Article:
Daniel M. Kammen is the Class of 1935 Distinguished Professor of Energy at the University of California, Berkeley, where he holds appointments in the Energy and Resources Group, the Goldman School of Public Policy, and the department of Nuclear Engineering. Kammen is the founding director of the Renewable and Appropriate Energy Laboratory (RAEL). Kammen is also the Co-Director of the Berkeley Institute of the Environment.

Kammen received his undergraduate (Cornell A., B. ’84) and graduate (Harvard M. A. ’86, Ph.D. ’88) training is in physics After postdoctoral work at Caltech and Harvard, Kammen was professor and Chair of the Science, Technology and Environmental Policy at Princeton University in the Woodrow Wilson School of Public and International Affairs from 1993 – 1998. He then moved to UC Berkeley.

Through RAEL Kammen works with faculty colleagues, postdoctoral fellows, and roughly 20 doctoral students on a wide range of science, engineering, economics and policy projects related to energy science, engineering and the environment. The focus of Kammen’s work is on the science and policy of clean, renewable energy systems, energy efficiency, the role of energy in national energy policy, international climate debates, and the use and impacts of energy sources and technologies on development, particularly in Africa and Latin America. His work is interdisciplinary, and extends from theoretical studies to highly practical field projects and the design and development of specific policy initiatives and pieces of legislation. Kammen has published five books, over 200 journal articles and 30 research reports.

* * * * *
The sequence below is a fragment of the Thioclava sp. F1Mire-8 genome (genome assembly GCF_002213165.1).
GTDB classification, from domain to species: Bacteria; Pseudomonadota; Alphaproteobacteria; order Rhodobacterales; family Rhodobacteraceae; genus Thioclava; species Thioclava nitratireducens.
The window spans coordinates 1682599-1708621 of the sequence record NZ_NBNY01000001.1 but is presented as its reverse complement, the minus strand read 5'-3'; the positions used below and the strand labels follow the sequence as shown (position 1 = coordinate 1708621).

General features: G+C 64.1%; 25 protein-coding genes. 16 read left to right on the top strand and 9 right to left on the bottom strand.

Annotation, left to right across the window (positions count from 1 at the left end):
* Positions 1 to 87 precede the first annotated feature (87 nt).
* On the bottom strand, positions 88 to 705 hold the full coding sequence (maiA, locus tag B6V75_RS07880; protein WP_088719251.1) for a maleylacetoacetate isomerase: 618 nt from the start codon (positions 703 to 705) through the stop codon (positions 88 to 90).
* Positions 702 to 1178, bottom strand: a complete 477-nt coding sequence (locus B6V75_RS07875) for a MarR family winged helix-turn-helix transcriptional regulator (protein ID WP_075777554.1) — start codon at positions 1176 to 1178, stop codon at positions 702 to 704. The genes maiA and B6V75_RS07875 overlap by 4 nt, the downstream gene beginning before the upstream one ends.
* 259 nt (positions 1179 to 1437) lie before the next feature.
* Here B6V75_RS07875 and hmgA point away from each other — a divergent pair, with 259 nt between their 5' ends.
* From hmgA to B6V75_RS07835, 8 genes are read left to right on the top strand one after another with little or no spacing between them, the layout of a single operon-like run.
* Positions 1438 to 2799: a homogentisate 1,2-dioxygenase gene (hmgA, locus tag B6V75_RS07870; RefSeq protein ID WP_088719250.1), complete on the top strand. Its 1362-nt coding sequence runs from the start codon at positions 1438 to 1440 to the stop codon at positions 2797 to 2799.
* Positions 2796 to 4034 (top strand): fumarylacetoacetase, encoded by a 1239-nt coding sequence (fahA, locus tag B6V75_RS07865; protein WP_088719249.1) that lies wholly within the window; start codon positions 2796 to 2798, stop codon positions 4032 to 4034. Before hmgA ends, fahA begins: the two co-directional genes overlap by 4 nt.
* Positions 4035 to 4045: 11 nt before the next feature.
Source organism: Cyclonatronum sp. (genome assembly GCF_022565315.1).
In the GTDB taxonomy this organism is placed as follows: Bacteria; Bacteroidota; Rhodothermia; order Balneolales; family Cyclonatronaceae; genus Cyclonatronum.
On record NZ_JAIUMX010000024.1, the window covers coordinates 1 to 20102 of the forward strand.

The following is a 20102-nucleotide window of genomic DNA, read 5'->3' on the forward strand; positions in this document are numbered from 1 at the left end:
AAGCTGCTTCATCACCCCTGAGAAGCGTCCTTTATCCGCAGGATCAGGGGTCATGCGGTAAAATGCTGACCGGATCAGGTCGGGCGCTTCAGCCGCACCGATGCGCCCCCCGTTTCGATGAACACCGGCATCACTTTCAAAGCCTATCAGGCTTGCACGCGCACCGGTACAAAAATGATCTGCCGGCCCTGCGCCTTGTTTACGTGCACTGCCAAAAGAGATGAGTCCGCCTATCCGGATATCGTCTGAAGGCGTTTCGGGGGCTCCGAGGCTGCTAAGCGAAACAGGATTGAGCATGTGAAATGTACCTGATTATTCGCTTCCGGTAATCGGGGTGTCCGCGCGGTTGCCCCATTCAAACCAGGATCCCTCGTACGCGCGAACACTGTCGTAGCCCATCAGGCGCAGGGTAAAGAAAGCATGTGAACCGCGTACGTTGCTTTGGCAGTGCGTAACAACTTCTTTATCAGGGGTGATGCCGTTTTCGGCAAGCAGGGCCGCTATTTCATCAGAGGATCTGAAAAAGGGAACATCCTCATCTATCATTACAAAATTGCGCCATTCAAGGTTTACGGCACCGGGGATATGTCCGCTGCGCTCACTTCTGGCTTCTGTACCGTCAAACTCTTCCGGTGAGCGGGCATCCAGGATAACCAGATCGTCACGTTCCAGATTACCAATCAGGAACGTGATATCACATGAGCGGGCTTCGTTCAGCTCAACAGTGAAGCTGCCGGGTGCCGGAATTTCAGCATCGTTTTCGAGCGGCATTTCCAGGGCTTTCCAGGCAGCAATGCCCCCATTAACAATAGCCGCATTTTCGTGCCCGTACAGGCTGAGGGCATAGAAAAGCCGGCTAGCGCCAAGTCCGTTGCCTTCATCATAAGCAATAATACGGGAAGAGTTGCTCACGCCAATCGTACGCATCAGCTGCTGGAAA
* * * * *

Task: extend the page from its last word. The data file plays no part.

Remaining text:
Daniel Kammen serves on the National Advisory Board of the Union of Concerned Scientists, on the Technical Review Board of the Global Environment Facility is on the advisory board of the Union of Concerned Scientists, and in 1998 was elected a Permanent Fellow of the African Academy of Sciences.

Download Dan Kammen’s full bio.